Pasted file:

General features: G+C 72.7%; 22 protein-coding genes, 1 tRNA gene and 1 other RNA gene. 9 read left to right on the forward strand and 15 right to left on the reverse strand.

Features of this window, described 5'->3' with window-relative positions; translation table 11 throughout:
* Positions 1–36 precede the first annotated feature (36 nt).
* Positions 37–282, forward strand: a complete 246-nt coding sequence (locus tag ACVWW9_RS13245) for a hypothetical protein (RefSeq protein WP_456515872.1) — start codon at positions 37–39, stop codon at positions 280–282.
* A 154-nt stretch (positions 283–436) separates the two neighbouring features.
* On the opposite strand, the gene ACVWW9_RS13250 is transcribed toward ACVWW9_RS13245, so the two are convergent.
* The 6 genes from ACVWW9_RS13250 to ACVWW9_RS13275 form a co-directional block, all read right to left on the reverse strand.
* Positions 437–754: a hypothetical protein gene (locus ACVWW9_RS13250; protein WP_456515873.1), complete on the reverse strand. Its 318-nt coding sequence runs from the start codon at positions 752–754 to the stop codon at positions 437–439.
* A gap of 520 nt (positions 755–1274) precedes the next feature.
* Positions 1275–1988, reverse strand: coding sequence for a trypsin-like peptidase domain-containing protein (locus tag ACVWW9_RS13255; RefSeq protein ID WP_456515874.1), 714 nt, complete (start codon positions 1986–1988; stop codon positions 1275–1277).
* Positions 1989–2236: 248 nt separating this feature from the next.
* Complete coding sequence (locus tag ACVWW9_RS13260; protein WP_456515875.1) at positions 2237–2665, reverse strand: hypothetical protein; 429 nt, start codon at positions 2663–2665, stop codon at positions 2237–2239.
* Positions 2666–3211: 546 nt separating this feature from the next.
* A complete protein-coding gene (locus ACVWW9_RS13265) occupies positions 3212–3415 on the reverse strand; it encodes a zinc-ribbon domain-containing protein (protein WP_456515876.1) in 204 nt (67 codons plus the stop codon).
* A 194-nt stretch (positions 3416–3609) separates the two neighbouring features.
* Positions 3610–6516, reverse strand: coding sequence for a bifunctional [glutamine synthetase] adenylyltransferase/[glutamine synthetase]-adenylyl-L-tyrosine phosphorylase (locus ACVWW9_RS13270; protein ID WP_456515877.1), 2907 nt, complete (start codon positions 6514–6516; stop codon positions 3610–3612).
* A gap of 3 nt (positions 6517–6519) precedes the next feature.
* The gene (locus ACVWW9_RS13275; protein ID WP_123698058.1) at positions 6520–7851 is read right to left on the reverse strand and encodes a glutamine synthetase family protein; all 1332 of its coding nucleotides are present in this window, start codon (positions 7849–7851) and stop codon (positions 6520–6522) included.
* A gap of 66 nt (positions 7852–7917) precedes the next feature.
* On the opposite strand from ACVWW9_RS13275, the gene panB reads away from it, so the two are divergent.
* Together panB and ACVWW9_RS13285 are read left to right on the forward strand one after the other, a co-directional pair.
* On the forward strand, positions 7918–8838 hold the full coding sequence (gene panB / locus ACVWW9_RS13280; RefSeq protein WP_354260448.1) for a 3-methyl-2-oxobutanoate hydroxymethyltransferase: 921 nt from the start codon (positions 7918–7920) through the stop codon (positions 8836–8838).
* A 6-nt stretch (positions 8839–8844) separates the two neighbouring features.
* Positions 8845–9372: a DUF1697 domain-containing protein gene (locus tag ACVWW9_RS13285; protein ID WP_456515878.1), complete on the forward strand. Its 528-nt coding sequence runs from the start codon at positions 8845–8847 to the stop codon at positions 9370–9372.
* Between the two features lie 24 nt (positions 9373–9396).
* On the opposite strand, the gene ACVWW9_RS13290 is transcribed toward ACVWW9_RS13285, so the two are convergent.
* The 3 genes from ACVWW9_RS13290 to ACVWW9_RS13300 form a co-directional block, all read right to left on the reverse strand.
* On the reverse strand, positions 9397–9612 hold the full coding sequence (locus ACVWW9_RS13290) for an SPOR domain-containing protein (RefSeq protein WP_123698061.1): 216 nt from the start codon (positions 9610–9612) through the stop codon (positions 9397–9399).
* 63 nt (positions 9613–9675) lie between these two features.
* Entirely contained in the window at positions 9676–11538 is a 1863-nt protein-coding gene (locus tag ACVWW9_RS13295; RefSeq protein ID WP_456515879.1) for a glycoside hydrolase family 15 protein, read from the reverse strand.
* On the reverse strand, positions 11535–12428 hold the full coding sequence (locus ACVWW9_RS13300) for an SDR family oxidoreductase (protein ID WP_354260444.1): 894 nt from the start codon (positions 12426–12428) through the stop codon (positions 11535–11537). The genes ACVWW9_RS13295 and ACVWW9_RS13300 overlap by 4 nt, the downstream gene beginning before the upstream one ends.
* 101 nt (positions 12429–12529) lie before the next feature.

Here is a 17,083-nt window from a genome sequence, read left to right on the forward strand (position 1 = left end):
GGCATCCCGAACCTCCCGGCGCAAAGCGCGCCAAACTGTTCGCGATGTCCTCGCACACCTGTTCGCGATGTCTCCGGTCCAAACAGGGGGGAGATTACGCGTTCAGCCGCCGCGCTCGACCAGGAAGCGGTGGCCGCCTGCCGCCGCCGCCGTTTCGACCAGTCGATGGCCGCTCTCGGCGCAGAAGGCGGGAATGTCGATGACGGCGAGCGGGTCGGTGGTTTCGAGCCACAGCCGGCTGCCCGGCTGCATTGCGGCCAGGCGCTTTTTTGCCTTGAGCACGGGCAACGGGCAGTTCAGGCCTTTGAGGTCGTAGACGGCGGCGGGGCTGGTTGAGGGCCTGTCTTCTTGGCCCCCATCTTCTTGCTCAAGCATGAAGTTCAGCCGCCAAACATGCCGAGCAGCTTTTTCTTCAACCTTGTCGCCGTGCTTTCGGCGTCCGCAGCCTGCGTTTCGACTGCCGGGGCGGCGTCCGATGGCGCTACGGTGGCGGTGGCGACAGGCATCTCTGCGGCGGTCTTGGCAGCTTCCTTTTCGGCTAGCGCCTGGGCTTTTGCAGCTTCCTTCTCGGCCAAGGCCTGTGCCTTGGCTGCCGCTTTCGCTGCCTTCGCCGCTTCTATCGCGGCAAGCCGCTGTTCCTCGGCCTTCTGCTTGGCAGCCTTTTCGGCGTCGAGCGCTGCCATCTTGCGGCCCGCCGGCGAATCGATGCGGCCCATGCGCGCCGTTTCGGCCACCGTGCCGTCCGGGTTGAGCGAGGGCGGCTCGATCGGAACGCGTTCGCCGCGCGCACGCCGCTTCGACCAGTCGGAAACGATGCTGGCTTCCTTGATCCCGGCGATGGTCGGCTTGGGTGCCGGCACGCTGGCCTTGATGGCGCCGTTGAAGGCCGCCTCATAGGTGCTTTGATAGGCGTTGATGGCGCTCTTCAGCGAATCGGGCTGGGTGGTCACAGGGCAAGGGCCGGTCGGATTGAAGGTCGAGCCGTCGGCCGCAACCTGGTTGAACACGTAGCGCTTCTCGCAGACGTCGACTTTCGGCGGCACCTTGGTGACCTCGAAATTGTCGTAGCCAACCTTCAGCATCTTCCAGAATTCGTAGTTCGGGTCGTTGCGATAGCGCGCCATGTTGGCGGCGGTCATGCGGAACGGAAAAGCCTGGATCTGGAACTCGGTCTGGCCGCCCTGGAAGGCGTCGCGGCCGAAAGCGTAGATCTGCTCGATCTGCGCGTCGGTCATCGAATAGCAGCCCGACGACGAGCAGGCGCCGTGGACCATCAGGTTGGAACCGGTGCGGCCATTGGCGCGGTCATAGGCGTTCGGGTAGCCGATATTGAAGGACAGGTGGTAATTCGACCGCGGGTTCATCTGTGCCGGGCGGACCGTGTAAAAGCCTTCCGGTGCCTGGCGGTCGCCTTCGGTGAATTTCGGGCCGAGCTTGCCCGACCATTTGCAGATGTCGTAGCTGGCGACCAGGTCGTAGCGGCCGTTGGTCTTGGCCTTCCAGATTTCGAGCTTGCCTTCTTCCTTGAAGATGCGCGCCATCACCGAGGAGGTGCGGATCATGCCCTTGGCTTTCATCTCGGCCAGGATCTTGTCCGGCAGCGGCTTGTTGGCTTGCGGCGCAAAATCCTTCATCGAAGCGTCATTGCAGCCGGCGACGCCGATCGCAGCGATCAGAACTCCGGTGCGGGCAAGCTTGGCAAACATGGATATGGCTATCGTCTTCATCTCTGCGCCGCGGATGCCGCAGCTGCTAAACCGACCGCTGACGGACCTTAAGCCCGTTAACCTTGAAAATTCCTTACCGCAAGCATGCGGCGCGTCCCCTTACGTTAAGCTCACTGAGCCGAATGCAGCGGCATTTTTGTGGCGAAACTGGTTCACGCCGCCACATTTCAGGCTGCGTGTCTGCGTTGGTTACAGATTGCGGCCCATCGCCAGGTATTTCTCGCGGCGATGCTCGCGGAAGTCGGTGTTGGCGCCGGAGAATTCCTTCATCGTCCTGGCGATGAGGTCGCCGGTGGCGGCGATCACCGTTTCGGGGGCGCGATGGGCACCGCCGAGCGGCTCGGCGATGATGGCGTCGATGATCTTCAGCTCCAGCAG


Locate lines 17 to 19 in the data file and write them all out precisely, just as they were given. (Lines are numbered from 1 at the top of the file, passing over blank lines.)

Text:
* A gap of 3 nt (positions 6517–6519) precedes the next feature.
* The gene (locus ACVWW9_RS13275; protein ID WP_123698058.1) at positions 6520–7851 is read right to left on the reverse strand and encodes a glutamine synthetase family protein; all 1332 of its coding nucleotides are present in this window, start codon (positions 7849–7851) and stop codon (positions 6520–6522) included.
* A gap of 66 nt (positions 7852–7917) precedes the next feature.